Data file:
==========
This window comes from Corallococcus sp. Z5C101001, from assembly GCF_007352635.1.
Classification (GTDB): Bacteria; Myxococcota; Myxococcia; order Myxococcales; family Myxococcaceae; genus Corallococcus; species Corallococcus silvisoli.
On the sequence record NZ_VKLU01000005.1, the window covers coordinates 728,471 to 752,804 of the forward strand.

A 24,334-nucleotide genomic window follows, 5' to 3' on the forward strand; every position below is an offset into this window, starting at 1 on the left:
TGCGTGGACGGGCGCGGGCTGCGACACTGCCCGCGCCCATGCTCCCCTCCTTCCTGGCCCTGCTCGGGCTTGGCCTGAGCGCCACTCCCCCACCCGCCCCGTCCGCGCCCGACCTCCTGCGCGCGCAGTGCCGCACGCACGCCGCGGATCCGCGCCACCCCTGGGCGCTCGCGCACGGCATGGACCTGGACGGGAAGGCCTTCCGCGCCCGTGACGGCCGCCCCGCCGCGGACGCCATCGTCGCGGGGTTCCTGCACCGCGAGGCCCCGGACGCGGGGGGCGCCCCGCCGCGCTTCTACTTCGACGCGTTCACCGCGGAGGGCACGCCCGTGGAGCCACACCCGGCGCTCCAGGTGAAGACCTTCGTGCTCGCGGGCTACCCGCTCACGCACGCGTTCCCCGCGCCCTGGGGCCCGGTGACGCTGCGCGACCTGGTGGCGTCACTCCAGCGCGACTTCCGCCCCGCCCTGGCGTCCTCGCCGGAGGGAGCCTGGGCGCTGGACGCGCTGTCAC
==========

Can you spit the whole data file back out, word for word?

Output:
This window comes from Corallococcus sp. Z5C101001, from assembly GCF_007352635.1.
Classification (GTDB): Bacteria; Myxococcota; Myxococcia; order Myxococcales; family Myxococcaceae; genus Corallococcus; species Corallococcus silvisoli.
On the sequence record NZ_VKLU01000005.1, the window covers coordinates 728,471 to 752,804 of the forward strand.

A 24,334-nucleotide genomic window follows, 5' to 3' on the forward strand; every position below is an offset into this window, starting at 1 on the left:
TGCGTGGACGGGCGCGGGCTGCGACACTGCCCGCGCCCATGCTCCCCTCCTTCCTGGCCCTGCTCGGGCTTGGCCTGAGCGCCACTCCCCCACCCGCCCCGTCCGCGCCCGACCTCCTGCGCGCGCAGTGCCGCACGCACGCCGCGGATCCGCGCCACCCCTGGGCGCTCGCGCACGGCATGGACCTGGACGGGAAGGCCTTCCGCGCCCGTGACGGCCGCCCCGCCGCGGACGCCATCGTCGCGGGGTTCCTGCACCGCGAGGCCCCGGACGCGGGGGGCGCCCCGCCGCGCTTCTACTTCGACGCGTTCACCGCGGAGGGCACGCCCGTGGAGCCACACCCGGCGCTCCAGGTGAAGACCTTCGTGCTCGCGGGCTACCCGCTCACGCACGCGTTCCCCGCGCCCTGGGGCCCGGTGACGCTGCGCGACCTGGTGGCGTCACTCCAGCGCGACTTCCGCCCCGCCCTGGCGTCCTCGCCGGAGGGAGCCTGGGCGCTGGACGCGCTGTCAC